Review: Eating Animals by Jonathan Safran Foer

Book cover of Eating Animals by Jonathan Safran FoerMost people are familiar with Jonathan Safran Foer’s novels, such as Everything Is Illuminated and Extremely Loud and Incredibly Close, which has recently been turned into a film starring Tom Hanks and Sandra Bullock. Eating Animals couldn’t be further from those books, however. Instead of using whimsical prose and crazy characters, he uses cold hard facts and figures to tell the truth about factory farming and slaughter in a triumph of investigative journalism.  

Summary: Jonathan Safran Foer spent much of his teenage and college years oscillating between carnivore and vegetarian. As he became a husband and a father, he kept returning to two questions: Why do we eat animals? And would we eat them if we knew how they got on our dinner plates?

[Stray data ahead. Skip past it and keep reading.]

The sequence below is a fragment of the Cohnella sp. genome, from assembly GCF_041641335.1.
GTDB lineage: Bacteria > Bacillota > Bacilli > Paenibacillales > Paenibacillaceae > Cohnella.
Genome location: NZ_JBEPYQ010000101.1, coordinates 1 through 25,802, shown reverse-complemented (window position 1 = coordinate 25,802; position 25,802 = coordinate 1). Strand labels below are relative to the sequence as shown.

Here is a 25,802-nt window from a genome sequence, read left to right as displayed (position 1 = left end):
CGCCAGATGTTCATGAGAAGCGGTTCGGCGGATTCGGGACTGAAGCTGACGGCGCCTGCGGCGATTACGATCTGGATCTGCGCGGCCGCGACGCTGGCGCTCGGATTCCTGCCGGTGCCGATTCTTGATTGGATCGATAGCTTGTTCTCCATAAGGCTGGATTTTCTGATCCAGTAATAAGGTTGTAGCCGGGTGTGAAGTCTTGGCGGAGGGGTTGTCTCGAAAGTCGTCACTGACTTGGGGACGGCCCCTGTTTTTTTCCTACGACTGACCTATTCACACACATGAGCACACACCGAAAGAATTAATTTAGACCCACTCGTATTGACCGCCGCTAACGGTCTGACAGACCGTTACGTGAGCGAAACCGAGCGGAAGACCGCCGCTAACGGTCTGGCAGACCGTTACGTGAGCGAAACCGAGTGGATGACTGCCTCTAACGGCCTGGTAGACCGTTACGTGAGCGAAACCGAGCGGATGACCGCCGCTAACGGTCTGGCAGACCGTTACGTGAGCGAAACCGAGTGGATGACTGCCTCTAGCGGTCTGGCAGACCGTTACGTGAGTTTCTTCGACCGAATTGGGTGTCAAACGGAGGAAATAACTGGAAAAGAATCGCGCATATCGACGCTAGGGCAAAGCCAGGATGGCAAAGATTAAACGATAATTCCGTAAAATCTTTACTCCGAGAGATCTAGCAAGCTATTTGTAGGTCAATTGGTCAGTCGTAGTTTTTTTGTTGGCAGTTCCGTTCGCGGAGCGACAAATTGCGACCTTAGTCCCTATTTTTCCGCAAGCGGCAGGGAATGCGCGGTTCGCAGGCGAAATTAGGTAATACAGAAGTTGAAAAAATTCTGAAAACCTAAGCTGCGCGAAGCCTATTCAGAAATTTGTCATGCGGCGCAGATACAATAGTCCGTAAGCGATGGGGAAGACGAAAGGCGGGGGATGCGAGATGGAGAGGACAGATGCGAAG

Brilliantly synthesizing philosophy, literature, science, and his own undercover detective work, Eating Animals explores the many fictions we use to justify our eating habits-from folklore to pop culture to family traditions and national myth-and how such tales justify a brutal ignorance. 
So the big selling point for Eating Animals  seems to be that it’s not an attempt to convert you to vegetarianism. Instead, it’s supposed to be a more unbiased look at factory farming and the meat industry, and how what you choose to eat impacts society and the environment. I was initially quite sceptical about this claim, and Jonathan Safran Foer’s vegetarian views shine through quite clearly to me. That said, it’s a thoroughly enlightening glance at the world of slaughter and certain aspects simply cannot be distorted by the opinion of the author.